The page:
CHICAGO — The AIDS Run and Walk Chicago returned to Soldier Field on Saturday after a one-year hiatus due to the COVID-19 pandemic.
Approximately 2,000 people took off near Soldier Field this morning, working to raise money and awareness for those impacted by HIV/AIDS.
“We were really grateful to be able to help people living with HIV, so they’re not going hungry and that’s exactly where donations are going to help people who are living with HIV and are vulnerable to thrive,” AIDS Foundation Chicago President John Peller said.
The event raised hundreds of thousands of dollars for the cause, while also paying homage to those who have lost their lives with the AIDS Memorial Quilt.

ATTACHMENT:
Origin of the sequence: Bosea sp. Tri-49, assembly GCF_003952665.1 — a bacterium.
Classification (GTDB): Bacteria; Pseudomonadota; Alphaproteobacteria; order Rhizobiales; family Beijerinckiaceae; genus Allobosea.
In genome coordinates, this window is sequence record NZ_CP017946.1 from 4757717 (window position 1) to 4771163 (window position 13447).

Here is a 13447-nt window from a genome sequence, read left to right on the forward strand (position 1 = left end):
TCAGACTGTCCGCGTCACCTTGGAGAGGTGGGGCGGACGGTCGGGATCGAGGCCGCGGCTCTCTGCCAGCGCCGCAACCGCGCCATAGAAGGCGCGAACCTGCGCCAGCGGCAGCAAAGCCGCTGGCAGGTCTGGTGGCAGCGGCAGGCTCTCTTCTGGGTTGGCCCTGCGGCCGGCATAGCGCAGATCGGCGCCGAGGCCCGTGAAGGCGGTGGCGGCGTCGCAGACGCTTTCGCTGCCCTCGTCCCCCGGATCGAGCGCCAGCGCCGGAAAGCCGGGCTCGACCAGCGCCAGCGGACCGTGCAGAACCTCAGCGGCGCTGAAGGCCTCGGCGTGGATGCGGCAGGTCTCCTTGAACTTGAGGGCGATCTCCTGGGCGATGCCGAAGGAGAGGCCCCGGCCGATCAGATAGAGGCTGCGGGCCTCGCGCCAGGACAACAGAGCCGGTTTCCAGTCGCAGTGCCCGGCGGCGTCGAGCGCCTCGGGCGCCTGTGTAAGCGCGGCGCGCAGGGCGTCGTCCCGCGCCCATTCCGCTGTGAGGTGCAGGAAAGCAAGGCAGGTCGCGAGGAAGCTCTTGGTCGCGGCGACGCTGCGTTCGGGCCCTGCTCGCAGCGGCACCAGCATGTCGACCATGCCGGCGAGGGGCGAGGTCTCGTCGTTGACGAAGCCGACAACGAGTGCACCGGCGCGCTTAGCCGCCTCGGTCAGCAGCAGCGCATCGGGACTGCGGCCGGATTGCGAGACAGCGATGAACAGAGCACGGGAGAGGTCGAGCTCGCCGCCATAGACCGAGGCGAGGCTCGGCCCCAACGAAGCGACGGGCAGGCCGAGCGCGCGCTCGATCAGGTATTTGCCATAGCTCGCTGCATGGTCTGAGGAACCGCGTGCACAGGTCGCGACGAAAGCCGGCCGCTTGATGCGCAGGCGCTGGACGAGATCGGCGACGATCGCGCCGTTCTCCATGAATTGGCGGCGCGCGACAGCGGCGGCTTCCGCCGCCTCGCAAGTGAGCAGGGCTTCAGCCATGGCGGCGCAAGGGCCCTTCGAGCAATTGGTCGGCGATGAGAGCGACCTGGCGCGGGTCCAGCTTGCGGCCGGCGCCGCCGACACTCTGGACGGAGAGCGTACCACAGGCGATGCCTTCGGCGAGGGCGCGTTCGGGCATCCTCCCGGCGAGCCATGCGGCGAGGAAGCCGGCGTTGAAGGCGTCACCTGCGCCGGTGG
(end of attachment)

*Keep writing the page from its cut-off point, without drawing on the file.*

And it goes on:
“It’s so wonderful that we’re out here. We’re visible. We’re seeing each other. We’re acknowledging each other’s struggles and that is what we have to do,” Mike Simmons, the first openly gay State Senator in Illinois history said.
The first display of the quilt featured the names of 1,900 people, with over 48,000 quilt panels telling the stories of the lives lost over the years.
WGN’s very own Dean Richards emceed the event, with reporter Mike Lowe among those crossing the finish line.
“I just think about what a different fight it is now and different outcome when someone tests positive for HIV, and it is because of the work of AIDS Foundation Chicago and many, many other organizations,” Richards said.